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ASP.NET Tutorial – 11 – Validation Controls

The validation controls are used to validate user input.

RequiredFieldValidator

The RequiredFieldValidator makes an input control mandatory. By adding it from the Toolbar you can see in markup view that the control is added with three properties already filled out – ID, runat, and ErrorMessage. To get the validator working though, you also need to select which control will be validated using the ControlToValidate property. This field is required for all validation controls. You can also change the ErrorMessage to something more fitting.

<asp:TextBox ID="myInput" runat="server"></asp:TextBox>
 
<asp:RequiredFieldValidator 
  ID="RequiredFieldValidator1" 
  runat="server" 
  ErrorMessage="Missing Field"
  ControlToValidate="myInput">
</asp:RequiredFieldValidator>
 
<asp:Button runat="server" id="btnSubmitForm" text="Ok" />

If you run the application with the form content above and try to submit with an empty text box, the validation will fail and the error message will be displayed. Note that the validation is first performed on the client side and then on the server side. The server side validation is needed in case the client doesn’t support scripting or have it disabled, and it may also be stricter than the client side validation. However, even if the server side validation fails, the submit event handler will still get executed. Because of this you must always check if the submitted page is valid before you do anything else in the event handler, using the Page.IsValid property.

protected void bSubmitForm_Click(object sender, EventArgs e)
{
  if (Page.IsValid)
    bSubmitForm.Text = "Form is valid";
}

RangeValidator

The RangeValidator makes sure that the user input is within a specified range. For this control you need to set the minimum and maximum values with the MinimumValue and MaximumValue properties. You must also set the Type field, which specifies whether you want to validate numbers, strings, or dates.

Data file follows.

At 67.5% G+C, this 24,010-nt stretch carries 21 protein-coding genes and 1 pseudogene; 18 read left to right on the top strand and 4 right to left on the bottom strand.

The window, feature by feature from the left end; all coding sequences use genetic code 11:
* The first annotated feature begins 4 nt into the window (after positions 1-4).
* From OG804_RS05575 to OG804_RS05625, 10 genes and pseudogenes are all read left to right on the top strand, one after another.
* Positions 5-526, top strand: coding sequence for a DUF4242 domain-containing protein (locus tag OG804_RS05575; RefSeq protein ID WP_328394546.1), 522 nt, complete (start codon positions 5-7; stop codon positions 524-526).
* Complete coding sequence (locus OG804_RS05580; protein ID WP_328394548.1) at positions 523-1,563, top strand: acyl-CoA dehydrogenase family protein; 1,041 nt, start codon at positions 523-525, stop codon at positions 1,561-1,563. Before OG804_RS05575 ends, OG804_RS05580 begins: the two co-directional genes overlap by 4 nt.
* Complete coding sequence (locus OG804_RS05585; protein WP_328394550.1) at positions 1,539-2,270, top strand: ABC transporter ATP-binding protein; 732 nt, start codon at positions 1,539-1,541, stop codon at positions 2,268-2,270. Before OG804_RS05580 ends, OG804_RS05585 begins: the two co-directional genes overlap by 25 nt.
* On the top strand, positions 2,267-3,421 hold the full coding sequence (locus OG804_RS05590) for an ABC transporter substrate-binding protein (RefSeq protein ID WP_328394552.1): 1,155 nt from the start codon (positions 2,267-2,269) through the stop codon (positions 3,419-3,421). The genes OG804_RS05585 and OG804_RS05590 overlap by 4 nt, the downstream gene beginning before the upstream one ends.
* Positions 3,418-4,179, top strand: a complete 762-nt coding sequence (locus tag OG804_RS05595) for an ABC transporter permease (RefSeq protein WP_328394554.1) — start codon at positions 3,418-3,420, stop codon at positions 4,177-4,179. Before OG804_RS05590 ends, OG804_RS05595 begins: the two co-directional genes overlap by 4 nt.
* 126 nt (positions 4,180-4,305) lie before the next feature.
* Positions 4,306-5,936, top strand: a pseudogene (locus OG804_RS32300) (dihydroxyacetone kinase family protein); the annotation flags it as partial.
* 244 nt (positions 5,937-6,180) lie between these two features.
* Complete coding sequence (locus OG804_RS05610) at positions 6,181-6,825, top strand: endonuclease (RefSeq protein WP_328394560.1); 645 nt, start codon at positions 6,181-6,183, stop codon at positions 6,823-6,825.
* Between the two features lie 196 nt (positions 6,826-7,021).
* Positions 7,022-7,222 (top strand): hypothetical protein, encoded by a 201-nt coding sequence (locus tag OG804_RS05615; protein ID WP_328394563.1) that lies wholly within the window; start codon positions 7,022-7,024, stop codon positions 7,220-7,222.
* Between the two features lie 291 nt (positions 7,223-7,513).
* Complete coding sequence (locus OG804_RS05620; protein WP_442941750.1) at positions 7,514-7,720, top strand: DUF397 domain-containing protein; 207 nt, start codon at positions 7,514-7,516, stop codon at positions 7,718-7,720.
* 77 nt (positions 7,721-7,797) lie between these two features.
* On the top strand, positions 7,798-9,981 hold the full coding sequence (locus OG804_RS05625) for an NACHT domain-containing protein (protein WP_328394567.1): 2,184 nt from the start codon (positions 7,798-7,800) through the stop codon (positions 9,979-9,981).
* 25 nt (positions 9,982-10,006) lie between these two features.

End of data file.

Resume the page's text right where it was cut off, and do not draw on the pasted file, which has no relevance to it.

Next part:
<asp:RangeValidator 
  ID="RangeValidator1" 
  runat="server" 
  ErrorMessage="Date must be within year 2000"
  ControlToValidate="myInput"
  MinimumValue="01-01-2000"
  MaximumValue="31-12-2000" 
  Type="Date">
</asp:RangeValidator>

RegularExpressionValidator

The RegularExpressionValidator checks a string against a regular expression. It uses the ValidationExpression property to set the pattern that the string must match. The pattern below, for example, requires a five digit number.

<asp:RegularExpressionValidator 
  ID="RegularExpressionValidator1" 
  runat="server" 
  ErrorMessage="Must be 5 digits long"
  ControlToValidate="myInput"
  ValidationExpression="^[0-9]{5}$">
</asp:RegularExpressionValidator>

CompareValidator

The CompareValidator compares the values of two controls. The second control is selected with the ControlToCompare property. You must also choose what relational operator to use with the Operator field, as well as set the Type field to compare either integers, dates, or strings.

x: <asp:TextBox ID="myLarge" runat="server"></asp:TextBox>
y: <asp:TextBox ID="mySmall" runat="server"></asp:TextBox>  
 
<asp:CompareValidator 
  ID="CompareValidator1" 
  runat="server" 
  ErrorMessage="X must be greater than Y"
  ControlToValidate="myLarge" 
  ControlToCompare="mySmall" 
  Operator="GreaterThan"
  Type="Integer">
</asp:CompareValidator>

CustomValidator

If none of these four validators can help you, there’s the CustomValidator, which allows you to write your own validation code. The ClientValidationFunction property selects a client side validation function and the OnServerValidate property selects a server side validation function. To demonstrate, here’s an example.

<asp:CustomValidator 
  ID="CustomValidator1" 
  runat="server" 
  ErrorMessage="Even numbers only"
  ControlToValidate="myInput"
  ClientValidationFunction="clientValidate">
</asp:CustomValidator>

The client side validation is performed by a JavaScript function which will validate if the value is even.

<script type="text/javascript"><!--
 function clientValidate (src, arg) 
 {
   arg.IsValid = arg.Value % 2 == 0;
 }
// --></script>

The server side validation is handled by a C# method with the same functionality, but this method also makes sure that the input is a number.

<script language="C#" runat="server">
 void serverValidate(object src, ServerValidateEventArgs arg)
 {
   try   { arg.IsValid = int.Parse(arg.Value) % 2 == 0; }
   catch { arg.IsValid = false; }
 }
</script>

Validation Summary

The Validation summary control is used to display a summary of all validation errors on the web page in a single location. The control will base its summary on the ErrorMessage properties, so to prevent the validation controls from showing the same string as the summary you can override the validation controls’ error messages using the Text property.

<asp:ValidationSummary ID="ValidationSummary1" runat="server" />
Recommended additional reading:
Sams - Teach Yourself ASP.NET 3.5 in 24 Hours